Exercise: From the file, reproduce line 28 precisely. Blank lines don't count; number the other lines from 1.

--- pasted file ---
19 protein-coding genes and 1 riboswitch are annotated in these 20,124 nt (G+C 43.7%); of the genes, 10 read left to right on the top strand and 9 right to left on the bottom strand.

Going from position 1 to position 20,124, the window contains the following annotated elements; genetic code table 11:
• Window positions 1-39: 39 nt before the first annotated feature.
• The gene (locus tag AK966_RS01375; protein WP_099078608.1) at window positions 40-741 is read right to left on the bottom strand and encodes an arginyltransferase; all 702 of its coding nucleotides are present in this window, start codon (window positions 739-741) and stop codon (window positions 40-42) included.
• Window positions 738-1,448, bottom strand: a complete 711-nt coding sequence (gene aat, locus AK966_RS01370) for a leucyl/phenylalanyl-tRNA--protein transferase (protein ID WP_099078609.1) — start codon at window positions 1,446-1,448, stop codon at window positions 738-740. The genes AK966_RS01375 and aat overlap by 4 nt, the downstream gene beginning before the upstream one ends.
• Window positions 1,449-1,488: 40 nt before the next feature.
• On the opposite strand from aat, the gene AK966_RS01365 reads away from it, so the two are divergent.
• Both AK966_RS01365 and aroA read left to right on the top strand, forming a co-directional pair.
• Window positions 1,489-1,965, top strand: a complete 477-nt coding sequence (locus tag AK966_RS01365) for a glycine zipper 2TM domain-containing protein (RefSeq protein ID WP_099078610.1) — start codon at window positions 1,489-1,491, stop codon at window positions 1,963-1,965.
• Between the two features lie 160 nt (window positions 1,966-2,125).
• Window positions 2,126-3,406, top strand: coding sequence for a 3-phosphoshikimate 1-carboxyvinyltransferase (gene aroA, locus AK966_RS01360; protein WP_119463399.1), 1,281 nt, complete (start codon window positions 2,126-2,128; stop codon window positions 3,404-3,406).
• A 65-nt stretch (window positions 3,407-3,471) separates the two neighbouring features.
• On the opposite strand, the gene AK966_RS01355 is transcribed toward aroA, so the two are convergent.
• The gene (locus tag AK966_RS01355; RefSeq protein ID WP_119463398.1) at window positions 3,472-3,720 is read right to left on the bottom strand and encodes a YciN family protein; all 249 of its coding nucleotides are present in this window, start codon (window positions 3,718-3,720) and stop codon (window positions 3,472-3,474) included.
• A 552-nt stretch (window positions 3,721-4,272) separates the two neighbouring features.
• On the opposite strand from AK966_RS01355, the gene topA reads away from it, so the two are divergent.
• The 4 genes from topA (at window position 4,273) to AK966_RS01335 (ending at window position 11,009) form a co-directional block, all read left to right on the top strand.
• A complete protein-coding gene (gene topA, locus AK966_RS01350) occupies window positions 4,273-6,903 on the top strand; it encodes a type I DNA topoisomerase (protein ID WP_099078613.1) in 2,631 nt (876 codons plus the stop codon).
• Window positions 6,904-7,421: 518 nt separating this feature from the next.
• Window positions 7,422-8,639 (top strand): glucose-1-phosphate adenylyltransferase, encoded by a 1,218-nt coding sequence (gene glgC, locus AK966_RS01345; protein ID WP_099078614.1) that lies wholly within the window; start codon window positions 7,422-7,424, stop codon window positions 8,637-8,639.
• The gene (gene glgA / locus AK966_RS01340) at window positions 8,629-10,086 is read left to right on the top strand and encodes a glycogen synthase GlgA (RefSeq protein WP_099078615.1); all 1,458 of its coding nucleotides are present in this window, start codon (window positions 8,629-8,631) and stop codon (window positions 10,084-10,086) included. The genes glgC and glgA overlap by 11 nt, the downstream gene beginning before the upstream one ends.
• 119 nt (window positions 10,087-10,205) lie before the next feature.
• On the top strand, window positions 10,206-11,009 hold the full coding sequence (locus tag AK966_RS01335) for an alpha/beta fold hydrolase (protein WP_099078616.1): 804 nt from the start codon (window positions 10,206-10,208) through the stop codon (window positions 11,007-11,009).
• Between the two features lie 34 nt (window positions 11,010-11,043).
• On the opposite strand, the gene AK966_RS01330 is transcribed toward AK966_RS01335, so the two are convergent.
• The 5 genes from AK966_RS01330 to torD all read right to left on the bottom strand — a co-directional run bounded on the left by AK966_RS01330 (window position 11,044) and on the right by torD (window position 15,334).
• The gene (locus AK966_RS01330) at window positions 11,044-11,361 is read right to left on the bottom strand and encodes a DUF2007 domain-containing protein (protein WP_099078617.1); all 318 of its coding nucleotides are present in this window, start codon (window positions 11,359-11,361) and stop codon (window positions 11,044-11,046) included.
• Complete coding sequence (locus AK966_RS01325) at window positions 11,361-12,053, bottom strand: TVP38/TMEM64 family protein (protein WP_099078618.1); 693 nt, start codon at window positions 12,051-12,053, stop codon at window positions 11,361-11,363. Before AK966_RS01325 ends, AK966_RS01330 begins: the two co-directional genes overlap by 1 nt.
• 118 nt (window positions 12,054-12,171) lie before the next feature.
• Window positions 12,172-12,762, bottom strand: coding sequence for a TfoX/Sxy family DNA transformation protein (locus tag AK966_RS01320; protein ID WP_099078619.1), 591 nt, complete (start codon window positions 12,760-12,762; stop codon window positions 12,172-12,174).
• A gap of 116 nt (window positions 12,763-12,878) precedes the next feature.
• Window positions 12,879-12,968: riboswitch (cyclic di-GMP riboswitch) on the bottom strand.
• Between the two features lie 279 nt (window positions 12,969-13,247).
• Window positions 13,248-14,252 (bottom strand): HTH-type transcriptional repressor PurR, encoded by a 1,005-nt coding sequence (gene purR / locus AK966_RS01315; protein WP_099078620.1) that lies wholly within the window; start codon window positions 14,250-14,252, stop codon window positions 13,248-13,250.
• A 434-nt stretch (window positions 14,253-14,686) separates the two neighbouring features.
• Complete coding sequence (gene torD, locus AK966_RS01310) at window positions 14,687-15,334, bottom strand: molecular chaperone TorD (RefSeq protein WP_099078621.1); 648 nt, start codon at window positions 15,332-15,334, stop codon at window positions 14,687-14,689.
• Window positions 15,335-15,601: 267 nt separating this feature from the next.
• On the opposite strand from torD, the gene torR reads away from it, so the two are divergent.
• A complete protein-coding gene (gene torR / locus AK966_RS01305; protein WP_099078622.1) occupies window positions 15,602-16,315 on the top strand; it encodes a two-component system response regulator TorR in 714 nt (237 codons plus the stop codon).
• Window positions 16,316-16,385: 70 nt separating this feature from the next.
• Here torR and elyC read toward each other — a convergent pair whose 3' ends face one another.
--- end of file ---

• Complete coding sequence (locus AK966_RS01325) at window positions 11,361-12,053, bottom strand: TVP38/TMEM64 family protein (protein WP_099078618.1); 693 nt, start codon at window positions 12,051-12,053, stop codon at window positions 11,361-11,363. Before AK966_RS01325 ends, AK966_RS01330 begins: the two co-directional genes overlap by 1 nt.